Zimbabwe has struck a deal with Namibia for the supply of 1 000 tonnes of beef to meet the deficit that has been created by drought, Zimbabwe Ambassador to Namibia Chipo Zindoga has said.The meat would be coming from the northern communal areas of Namibia.
Addressing a Press conference in Namibia last week, Ambassador Zindoga said the deal came as a relief to Zimbabweans who were losing cattle daily due to drought.
She dismissed fears that Zimbabwe could be importing contaminated meat saying experts certified the meat safe.
"It is normal that when meat is being exported from point A to point B there would be fears that there could be diseases in the meat since the request was to export boned meat," said Ambassador Zindoga.
"We managed to allay those fears after having been assured by the professionals."
Ambassador Zindoga said the deal should be sustained over a long time and Namibians should also import agricultural produce from Zimbabwe.
"I also hope that our Namibian counterparts will look at importing products like pork, chicken, fruits and vegetables which are in demand in the northern areas of that country," she said.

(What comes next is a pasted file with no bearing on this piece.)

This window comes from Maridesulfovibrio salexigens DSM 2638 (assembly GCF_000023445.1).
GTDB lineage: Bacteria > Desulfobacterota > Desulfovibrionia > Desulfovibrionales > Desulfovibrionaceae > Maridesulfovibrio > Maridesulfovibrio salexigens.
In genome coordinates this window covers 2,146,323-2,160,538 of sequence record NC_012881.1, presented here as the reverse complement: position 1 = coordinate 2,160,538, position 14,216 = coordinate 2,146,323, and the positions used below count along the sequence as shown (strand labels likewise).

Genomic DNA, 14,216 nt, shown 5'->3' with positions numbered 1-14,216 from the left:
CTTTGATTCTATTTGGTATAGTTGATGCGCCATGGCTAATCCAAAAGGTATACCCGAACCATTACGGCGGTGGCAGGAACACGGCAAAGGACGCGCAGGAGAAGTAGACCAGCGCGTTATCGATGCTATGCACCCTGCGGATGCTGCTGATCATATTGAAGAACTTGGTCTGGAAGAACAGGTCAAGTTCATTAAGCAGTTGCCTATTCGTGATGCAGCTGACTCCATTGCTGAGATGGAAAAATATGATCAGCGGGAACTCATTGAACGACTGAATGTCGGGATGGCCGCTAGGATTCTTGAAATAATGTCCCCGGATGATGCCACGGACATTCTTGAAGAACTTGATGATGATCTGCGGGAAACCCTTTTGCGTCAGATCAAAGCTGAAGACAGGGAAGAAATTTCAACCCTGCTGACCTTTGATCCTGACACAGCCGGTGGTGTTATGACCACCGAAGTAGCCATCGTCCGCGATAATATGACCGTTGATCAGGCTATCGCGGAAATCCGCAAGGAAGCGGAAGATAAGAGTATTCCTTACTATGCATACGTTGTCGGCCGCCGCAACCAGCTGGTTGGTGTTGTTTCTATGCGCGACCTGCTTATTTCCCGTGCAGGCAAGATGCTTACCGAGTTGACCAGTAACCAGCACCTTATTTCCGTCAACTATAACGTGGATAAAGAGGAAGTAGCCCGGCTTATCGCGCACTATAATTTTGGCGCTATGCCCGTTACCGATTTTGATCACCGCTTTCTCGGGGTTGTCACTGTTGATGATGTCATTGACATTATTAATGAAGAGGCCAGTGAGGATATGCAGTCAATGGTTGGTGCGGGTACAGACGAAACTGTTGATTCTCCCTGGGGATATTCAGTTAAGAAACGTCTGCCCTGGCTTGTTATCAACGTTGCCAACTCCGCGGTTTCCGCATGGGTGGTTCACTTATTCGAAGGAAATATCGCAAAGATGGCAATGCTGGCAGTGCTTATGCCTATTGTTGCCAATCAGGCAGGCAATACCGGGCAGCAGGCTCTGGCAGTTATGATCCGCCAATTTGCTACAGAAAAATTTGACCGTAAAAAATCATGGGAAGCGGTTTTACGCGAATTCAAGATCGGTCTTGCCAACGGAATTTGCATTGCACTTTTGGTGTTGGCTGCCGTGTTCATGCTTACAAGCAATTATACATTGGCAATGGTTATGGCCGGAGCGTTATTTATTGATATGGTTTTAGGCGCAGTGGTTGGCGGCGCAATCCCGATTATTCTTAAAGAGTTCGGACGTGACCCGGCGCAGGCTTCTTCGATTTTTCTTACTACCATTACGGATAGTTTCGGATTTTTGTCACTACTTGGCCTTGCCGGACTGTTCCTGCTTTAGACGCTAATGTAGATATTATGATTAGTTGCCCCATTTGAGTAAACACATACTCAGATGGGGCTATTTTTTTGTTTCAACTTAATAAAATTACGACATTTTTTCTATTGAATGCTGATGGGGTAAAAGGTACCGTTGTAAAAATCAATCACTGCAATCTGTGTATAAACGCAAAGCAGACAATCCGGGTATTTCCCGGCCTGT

"There is an abundance of these in Zimbabwe. I am aware that Namibia has infant industry protection on chickens, but this is an issue that can be discussed at the bilateral level. It would be uneconomical for those refrigerated trucks to drive back all the way from Zimbabwe empty."
Ambassador Zindoga stressed the need for both countries to promote reciprocal trade to foster regional integration. The two countries, said Ambassador Zindoga, have strong relations but have not managed to translate that into deeper economic co-operation.
"Our business people have lagged behind for a long time. The level of trade is very low when there is great potential to do more," she said. "The business people have failed to fully take advantage of the Bilateral Preferential Trade Agreement between our two countries. I am optimistic that this initiative will go a long way in ensuring a mutually beneficial trade and investment relationship."
Zimbabwe was hit by drought last season resulting in food shortages and some livestock farmers having difficulties in feeding their animals, while others are importing feeds.
Government and farmers unions are running several projects to ensure farmers in drought-stricken areas have access to stock feeds.